One of the most important key figures in working out Cash Flow projections in your business, is your beginning/ ending cash balance on hand. This ending cash balance is the total amount of cash you have on your balance sheet once you’ve closed your books for the month. This is how much money is available once all your outstanding checks clear the bank.
For example, for this month of July, we would be looking at the balance sheet which ended June 30th, to determine what your ending cash balance is to start out this month. So…what should that balance be on a monthly basis to give you good Cash Flow results?
You may be familiar with a cash flow statement that your CPA provides. This statement is a snapshot view of your cash on hand as of a specific date. My Cash Flow Forecast tool provides an 8-month projection of beginning/ ending cash on hand balances based on a 4-month trend of the business financials. In forecasting, we are projecting cash on hand balances against projected monthly revenues and projected monthly outlays of cash. This process gives a projection of what “Cash on Hand” will be for the next 8 months.
If you are feeling a Cash Flow squeeze in your business, or even a problem with Cash Flow, one of the key figures to pay attention to is your cash on hand balance. So what should that amount be?
- Should it be 2 x your monthly payroll amount?
- Should it be equal to the average monthly outlay of cash (this would be all the expenses paid on your profit and loss + debt servicing + owner’s distributions)?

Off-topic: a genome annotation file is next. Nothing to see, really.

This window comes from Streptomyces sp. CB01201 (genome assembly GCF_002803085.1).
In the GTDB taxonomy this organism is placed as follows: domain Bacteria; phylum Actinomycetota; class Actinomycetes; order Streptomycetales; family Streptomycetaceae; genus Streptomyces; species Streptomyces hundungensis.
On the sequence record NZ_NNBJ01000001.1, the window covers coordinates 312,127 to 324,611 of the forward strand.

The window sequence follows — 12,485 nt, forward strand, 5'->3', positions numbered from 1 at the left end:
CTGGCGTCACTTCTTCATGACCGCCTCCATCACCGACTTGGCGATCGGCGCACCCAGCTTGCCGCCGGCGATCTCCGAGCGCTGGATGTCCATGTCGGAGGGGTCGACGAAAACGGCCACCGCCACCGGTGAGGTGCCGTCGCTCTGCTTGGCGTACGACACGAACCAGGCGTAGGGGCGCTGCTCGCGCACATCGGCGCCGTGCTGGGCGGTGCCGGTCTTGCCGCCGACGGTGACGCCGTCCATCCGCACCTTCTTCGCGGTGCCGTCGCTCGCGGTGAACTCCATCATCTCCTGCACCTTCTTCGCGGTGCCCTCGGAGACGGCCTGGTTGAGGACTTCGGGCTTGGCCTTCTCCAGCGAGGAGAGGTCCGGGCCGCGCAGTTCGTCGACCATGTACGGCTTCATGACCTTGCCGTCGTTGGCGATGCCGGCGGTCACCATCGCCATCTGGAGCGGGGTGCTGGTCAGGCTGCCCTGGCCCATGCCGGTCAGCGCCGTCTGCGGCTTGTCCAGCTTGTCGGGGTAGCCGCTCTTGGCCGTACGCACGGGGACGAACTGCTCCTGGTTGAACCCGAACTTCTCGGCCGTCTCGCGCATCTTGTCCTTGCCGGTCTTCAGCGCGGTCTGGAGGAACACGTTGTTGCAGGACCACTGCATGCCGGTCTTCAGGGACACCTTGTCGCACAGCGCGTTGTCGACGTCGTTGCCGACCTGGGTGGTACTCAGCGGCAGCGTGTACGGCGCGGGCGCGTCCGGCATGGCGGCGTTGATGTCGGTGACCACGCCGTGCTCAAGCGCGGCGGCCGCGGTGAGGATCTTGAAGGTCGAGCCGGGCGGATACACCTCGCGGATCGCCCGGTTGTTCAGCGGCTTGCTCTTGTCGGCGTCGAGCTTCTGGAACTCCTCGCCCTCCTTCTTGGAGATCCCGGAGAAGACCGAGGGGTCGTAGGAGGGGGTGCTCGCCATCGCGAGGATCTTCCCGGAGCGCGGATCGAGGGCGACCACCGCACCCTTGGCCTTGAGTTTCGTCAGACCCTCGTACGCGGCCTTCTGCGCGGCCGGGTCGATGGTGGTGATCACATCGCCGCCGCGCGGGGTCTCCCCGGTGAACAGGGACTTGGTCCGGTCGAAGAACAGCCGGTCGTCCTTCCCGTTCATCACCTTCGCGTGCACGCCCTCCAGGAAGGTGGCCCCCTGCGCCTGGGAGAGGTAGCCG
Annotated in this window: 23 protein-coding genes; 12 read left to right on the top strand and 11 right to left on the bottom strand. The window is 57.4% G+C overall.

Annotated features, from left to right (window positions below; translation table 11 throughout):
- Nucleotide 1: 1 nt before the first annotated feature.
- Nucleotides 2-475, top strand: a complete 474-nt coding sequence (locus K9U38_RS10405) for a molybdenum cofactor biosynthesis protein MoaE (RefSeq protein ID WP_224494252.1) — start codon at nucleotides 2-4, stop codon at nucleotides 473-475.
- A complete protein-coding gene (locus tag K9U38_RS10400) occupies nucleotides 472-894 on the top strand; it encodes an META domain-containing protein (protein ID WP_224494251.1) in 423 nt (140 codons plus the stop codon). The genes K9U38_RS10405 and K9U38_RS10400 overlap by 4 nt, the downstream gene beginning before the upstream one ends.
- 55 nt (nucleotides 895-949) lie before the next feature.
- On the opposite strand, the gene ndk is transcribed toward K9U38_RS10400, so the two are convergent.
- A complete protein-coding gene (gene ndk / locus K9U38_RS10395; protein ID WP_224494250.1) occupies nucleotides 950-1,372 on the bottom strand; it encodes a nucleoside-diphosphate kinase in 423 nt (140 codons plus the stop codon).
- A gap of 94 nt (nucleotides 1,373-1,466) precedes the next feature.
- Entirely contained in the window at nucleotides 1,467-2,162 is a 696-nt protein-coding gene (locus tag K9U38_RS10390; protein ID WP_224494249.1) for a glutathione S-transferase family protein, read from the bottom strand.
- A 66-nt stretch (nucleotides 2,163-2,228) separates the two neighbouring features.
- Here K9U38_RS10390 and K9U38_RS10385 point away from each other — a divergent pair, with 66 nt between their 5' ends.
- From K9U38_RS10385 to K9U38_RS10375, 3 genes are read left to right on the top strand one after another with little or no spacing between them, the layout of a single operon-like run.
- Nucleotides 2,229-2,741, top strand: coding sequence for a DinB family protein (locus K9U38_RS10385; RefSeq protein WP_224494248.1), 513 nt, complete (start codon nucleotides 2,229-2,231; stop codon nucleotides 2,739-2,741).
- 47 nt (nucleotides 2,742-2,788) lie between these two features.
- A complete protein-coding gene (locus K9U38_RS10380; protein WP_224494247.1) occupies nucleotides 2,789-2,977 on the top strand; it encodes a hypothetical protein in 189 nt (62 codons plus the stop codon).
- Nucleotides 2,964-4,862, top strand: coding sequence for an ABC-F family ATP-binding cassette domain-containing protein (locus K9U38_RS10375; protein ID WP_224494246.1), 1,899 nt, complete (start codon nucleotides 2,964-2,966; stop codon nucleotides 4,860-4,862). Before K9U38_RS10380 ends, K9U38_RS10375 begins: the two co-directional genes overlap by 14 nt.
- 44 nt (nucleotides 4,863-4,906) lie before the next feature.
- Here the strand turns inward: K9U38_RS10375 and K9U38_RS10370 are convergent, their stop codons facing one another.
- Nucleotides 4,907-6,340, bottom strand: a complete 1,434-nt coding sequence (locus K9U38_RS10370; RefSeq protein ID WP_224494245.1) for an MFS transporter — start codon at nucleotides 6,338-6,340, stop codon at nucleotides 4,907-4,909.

- Should it be 3 x your monthly expenses?
Bottom line: this key figure is different for every business. You need to educate yourself on what will work best to help OPTIMIZE Cash Flow. If you are not doing any Cash Flow Forecasting, you are basically “winging it” by feeling the pain each month when you are struggling to make payroll or pay vendor bills. What if you could create a strategy to help you know what this key figure should be and feel empowered when reviewing your monthly financials?
I think every business owner, CEO, and doctor that is running their own business, should be looking at a profit and loss, balance sheet, and a CASH FLOW FORECAST every month to learn what their beginning/ ending cash balance number should be. To learn more about how Cash Flow Forecasting can help you, check out my short video vignette.